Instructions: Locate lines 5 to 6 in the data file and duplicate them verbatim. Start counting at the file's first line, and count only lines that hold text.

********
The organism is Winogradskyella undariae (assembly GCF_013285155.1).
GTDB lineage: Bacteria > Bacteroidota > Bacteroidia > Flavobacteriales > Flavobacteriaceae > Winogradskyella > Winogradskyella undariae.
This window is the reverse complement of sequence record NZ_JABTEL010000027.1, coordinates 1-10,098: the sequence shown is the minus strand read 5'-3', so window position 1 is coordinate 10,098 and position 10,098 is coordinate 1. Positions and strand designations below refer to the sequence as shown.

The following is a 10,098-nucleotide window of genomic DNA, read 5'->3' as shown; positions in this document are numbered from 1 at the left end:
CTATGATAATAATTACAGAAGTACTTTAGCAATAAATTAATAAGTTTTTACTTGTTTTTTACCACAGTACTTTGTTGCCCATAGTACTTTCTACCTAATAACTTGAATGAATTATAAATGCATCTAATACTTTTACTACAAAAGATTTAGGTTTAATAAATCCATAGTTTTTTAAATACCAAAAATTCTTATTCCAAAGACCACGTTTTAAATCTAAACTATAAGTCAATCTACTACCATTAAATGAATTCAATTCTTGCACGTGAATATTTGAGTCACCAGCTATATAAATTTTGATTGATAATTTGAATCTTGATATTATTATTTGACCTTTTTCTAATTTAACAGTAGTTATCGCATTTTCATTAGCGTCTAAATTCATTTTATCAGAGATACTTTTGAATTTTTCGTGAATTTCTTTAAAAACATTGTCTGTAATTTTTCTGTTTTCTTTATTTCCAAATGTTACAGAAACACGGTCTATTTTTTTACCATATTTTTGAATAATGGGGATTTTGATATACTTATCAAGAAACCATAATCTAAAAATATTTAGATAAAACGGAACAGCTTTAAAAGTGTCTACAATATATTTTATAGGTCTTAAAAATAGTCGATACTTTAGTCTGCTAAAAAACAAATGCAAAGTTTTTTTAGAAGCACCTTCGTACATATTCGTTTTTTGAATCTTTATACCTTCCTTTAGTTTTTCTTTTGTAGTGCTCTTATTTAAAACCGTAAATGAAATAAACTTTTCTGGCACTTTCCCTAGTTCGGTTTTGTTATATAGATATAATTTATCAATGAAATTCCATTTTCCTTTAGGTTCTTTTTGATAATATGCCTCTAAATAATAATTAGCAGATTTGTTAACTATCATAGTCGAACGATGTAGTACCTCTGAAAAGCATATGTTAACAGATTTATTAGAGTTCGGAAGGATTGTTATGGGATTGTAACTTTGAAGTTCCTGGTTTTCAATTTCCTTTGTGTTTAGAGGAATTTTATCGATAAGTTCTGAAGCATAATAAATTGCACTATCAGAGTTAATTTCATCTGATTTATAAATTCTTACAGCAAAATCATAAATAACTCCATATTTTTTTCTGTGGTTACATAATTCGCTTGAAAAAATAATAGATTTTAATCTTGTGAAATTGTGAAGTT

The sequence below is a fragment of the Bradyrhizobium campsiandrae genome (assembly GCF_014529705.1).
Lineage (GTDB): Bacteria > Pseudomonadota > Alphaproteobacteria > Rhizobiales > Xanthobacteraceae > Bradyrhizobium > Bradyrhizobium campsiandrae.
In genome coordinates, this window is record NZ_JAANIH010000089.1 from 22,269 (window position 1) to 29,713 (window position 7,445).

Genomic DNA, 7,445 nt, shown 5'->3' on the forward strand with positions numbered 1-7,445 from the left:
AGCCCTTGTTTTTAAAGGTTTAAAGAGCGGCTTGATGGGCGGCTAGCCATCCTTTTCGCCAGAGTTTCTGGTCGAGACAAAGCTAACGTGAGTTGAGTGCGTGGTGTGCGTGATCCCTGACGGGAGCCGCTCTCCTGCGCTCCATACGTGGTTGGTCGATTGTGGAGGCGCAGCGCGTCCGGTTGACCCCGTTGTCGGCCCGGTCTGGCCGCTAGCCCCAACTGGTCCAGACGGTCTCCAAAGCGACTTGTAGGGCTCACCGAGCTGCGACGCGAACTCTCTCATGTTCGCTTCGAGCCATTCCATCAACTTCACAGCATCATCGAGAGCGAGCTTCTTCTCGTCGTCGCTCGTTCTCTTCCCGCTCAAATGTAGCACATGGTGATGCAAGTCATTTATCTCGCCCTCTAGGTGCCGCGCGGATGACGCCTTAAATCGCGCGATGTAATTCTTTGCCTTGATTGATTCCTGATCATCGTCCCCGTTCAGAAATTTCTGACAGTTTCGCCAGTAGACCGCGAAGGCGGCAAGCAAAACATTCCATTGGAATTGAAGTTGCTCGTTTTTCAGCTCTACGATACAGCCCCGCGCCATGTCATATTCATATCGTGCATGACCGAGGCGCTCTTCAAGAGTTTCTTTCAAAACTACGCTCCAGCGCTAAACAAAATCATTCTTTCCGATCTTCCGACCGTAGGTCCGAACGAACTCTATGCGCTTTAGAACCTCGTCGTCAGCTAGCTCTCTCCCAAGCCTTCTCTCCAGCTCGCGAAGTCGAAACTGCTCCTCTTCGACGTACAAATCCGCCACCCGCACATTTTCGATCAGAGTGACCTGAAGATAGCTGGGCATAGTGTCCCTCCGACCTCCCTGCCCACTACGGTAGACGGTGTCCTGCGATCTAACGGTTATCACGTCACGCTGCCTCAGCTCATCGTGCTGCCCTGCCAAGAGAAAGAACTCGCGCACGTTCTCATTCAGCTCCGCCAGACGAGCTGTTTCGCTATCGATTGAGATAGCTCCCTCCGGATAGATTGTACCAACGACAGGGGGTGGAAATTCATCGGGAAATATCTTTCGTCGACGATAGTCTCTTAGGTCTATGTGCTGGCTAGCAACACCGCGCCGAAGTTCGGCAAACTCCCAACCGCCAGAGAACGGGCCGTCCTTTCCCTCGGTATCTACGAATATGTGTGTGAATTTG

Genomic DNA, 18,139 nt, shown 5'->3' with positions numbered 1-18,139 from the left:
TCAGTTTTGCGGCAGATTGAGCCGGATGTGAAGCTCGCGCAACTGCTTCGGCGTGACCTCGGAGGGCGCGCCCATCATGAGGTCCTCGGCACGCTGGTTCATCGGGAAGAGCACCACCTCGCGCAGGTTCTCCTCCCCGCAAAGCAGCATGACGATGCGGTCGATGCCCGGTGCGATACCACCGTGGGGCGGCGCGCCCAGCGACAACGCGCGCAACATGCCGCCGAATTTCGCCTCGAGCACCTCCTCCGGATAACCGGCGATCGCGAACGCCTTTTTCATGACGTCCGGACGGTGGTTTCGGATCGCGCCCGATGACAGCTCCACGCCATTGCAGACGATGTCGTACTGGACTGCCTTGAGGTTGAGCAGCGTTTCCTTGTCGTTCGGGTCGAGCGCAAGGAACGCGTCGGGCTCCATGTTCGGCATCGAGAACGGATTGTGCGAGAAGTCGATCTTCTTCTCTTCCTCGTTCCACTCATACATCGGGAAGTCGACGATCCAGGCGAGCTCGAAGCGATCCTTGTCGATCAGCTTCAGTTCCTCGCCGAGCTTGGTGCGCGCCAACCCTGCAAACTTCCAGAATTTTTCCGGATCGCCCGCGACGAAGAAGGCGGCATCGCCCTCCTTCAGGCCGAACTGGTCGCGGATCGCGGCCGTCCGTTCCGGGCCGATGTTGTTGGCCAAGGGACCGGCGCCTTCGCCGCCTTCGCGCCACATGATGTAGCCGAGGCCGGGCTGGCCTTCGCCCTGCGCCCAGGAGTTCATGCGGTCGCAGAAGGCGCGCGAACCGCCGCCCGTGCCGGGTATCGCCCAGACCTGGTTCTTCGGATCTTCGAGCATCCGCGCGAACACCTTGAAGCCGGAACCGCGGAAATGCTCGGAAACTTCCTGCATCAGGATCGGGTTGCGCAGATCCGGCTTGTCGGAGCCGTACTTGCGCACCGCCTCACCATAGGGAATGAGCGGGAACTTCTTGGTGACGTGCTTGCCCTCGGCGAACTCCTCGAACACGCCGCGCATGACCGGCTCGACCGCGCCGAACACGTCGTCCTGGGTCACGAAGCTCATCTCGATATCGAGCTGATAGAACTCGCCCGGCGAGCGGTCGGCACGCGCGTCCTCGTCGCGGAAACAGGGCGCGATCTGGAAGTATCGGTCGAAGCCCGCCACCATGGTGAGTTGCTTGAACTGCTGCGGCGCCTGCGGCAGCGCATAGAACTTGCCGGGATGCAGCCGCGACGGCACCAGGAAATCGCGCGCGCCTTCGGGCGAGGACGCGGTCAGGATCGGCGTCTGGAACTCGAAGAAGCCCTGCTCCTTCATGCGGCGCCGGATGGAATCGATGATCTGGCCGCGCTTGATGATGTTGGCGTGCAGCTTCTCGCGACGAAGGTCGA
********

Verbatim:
CTATGATAATAATTACAGAAGTACTTTAGCAATAAATTAATAAGTTTTTACTTGTTTTTTACCACAGTACTTTGTTGCCCATAGTACTTTCTACCTAATAACTTGAATGAATTATAAATGCATCTAATACTTTTACTACAAAAGATTTAGGTTTAATAAATCCATAGTTTTTTAAATACCAAAAATTCTTATTCCAAAGACCACGTTTTAAATCTAAACTATAAGTCAATCTACTACCATTAAATGAATTCAATTCTTGCACGTGAATATTTGAGTCACCAGCTATATAAATTTTGATTGATAATTTGAATCTTGATATTATTATTTGACCTTTTTCTAATTTAACAGTAGTTATCGCATTTTCATTAGCGTCTAAATTCATTTTATCAGAGATACTTTTGAATTTTTCGTGAATTTCTTTAAAAACATTGTCTGTAATTTTTCTGTTTTCTTTATTTCCAAATGTTACAGAAACACGGTCTATTTTTTTACCATATTTTTGAATAATGGGGATTTTGATATACTTATCAAGAAACCATAATCTAAAAATATTTAGATAAAACGGAACAGCTTTAAAAGTGTCTACAATATATTTTATAGGTCTTAAAAATAGTCGATACTTTAGTCTGCTAAAAAACAAATGCAAAGTTTTTTTAGAAGCACCTTCGTACATATTCGTTTTTTGAATCTTTATACCTTCCTTTAGTTTTTCTTTTGTAGTGCTCTTATTTAAAACCGTAAATGAAATAAACTTTTCTGGCACTTTCCCTAGTTCGGTTTTGTTATATAGATATAATTTATCAATGAAATTCCATTTTCCTTTAGGTTCTTTTTGATAATATGCCTCTAAATAATAATTAGCAGATTTGTTAACTATCATAGTCGAACGATGTAGTACCTCTGAAAAGCATATGTTAACAGATTTATTAGAGTTCGGAAGGATTGTTATGGGATTGTAACTTTGAAGTTCCTGGTTTTCAATTTCCTTTGTGTTTAGAGGAATTTTATCGATAAGTTCTGAAGCATAATAAATTGCACTATCAGAGTTAATTTCATCTGATTTATAAATTCTTACAGCAAAATCATAAATAACTCCATATTTTTTTCTGTGGTTACATAATTCGCTTGAAAAAATAATAGATTTTAATCTTGTGAAATTGTGAAGTT

The sequence below is a fragment of the Bradyrhizobium campsiandrae genome (assembly GCF_014529705.1).